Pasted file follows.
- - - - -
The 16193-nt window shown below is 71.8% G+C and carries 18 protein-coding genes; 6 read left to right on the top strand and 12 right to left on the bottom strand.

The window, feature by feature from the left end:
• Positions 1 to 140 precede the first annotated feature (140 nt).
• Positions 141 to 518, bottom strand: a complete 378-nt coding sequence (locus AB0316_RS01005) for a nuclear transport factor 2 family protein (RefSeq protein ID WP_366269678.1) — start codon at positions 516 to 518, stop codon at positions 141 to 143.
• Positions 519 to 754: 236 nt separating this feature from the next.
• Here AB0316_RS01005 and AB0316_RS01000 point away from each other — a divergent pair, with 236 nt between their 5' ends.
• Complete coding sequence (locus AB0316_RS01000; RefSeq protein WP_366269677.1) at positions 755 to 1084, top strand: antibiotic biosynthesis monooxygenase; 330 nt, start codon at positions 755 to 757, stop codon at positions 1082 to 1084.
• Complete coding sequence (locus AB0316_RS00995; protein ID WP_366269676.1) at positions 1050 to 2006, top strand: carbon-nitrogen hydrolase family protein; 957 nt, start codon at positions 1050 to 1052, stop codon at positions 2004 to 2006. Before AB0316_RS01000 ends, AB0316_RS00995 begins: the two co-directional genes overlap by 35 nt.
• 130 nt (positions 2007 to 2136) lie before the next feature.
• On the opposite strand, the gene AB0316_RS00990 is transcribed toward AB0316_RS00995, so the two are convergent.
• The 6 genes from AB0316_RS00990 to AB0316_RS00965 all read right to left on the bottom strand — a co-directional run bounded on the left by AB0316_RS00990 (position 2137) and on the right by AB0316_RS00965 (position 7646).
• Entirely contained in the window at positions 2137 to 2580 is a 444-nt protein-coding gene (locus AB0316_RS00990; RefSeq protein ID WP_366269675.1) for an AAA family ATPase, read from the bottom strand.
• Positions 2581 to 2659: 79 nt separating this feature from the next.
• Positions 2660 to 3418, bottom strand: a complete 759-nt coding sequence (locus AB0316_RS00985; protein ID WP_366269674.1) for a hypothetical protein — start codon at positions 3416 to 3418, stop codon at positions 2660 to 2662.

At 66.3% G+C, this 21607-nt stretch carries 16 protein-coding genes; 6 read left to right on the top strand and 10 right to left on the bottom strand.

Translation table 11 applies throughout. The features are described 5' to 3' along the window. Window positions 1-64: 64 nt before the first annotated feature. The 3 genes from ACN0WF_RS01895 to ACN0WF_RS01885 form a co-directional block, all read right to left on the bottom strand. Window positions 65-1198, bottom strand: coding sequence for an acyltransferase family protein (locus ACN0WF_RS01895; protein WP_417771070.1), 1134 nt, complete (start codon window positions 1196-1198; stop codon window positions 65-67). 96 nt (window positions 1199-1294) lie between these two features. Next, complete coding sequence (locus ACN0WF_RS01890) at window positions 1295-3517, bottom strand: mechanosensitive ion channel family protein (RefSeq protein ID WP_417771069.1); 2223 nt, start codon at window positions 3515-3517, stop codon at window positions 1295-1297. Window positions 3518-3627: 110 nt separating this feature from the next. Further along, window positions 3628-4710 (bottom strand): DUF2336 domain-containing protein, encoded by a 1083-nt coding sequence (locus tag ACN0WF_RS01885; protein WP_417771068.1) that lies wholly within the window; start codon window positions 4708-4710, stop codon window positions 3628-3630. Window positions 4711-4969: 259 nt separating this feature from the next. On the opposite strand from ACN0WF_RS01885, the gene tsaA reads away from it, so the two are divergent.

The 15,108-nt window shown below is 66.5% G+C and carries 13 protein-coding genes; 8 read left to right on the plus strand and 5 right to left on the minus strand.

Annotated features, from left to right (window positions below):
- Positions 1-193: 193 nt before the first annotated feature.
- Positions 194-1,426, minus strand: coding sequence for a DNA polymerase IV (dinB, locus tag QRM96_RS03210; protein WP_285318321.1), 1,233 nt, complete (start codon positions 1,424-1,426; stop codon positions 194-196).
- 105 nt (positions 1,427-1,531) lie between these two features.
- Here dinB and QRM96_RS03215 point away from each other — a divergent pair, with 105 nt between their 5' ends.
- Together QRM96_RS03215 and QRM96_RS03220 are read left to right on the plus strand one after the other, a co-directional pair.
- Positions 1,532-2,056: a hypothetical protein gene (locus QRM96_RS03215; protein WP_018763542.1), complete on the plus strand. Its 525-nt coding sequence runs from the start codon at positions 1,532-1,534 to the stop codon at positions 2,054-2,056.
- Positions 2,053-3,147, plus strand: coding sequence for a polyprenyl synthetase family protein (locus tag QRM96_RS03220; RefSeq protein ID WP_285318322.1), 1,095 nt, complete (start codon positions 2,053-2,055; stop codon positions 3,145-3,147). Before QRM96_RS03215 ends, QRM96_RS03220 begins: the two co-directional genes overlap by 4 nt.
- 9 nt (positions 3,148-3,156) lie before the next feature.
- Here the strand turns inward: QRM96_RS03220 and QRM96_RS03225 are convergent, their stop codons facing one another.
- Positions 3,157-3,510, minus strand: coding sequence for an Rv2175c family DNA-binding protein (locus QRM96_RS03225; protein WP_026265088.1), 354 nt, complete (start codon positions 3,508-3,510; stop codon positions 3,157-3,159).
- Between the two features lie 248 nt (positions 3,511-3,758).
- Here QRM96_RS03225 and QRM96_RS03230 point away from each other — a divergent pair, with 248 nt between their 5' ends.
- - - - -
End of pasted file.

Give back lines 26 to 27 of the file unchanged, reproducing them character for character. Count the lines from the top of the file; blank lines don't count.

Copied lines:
- 9 nt (positions 3,148-3,156) lie before the next feature.
- Here the strand turns inward: QRM96_RS03220 and QRM96_RS03225 are convergent, their stop codons facing one another.